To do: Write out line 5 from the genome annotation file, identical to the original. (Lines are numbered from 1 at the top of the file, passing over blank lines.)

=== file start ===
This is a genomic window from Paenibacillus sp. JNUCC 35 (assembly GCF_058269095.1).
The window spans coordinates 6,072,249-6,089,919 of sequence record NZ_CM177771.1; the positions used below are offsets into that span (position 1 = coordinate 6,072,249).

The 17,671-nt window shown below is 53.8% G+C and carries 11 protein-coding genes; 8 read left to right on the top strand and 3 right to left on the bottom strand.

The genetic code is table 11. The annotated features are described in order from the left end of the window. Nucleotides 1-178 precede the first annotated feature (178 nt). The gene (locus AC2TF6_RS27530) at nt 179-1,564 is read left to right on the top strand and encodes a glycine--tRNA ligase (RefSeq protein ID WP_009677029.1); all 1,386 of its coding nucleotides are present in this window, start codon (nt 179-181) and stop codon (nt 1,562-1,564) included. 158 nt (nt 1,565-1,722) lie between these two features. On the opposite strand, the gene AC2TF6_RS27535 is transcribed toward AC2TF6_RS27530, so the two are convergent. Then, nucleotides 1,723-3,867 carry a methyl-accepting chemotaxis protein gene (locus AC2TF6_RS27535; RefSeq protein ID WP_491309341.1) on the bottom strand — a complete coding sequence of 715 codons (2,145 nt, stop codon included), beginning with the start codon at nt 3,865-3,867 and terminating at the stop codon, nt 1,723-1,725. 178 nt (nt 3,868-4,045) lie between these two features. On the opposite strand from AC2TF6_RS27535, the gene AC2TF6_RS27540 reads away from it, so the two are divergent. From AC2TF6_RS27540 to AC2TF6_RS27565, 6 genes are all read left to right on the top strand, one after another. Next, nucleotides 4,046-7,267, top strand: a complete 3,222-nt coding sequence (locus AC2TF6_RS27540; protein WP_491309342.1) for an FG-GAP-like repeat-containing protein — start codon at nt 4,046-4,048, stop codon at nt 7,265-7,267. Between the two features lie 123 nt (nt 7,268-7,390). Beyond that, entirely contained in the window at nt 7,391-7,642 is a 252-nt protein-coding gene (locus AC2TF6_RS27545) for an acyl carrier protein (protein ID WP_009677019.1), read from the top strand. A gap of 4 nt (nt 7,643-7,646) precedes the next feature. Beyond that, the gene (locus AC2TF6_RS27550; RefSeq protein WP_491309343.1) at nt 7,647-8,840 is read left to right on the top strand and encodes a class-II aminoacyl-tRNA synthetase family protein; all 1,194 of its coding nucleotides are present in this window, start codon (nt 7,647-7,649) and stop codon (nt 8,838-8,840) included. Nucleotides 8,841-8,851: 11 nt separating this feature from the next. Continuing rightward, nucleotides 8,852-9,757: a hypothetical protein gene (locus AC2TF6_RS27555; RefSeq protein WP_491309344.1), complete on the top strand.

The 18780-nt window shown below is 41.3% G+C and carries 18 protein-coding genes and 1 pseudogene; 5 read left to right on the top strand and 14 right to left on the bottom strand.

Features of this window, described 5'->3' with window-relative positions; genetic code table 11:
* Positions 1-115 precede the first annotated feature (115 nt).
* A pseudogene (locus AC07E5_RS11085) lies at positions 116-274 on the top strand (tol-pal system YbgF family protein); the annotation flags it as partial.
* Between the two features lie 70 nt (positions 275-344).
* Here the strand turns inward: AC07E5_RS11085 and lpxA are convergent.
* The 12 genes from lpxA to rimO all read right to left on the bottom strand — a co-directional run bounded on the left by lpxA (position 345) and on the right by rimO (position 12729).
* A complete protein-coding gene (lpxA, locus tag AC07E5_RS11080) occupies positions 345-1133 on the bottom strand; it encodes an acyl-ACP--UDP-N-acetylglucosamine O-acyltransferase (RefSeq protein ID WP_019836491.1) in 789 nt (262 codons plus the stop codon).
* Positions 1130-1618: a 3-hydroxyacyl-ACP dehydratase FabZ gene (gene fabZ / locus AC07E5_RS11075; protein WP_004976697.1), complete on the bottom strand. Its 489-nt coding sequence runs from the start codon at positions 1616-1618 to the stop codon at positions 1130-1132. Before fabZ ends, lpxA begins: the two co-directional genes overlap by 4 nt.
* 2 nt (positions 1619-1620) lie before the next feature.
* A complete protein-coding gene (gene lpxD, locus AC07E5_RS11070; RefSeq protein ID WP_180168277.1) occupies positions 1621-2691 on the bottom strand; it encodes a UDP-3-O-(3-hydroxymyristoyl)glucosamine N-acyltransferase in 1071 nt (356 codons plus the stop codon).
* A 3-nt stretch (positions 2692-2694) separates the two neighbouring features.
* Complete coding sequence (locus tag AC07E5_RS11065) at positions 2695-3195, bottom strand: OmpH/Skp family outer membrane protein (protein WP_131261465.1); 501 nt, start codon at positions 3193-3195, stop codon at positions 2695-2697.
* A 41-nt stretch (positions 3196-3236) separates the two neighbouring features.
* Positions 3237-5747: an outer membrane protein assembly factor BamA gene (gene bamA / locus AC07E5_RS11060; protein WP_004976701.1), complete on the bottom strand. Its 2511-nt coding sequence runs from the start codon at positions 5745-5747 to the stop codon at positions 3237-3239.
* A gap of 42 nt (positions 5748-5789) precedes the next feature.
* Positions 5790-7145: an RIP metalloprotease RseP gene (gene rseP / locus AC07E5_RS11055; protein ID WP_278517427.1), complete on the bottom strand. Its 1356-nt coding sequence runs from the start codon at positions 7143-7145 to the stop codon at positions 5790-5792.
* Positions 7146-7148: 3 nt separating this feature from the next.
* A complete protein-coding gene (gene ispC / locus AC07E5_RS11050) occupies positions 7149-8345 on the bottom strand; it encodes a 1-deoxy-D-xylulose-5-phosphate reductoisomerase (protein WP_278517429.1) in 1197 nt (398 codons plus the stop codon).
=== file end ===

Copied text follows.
The 18780-nt window shown below is 41.3% G+C and carries 18 protein-coding genes and 1 pseudogene; 5 read left to right on the top strand and 14 right to left on the bottom strand.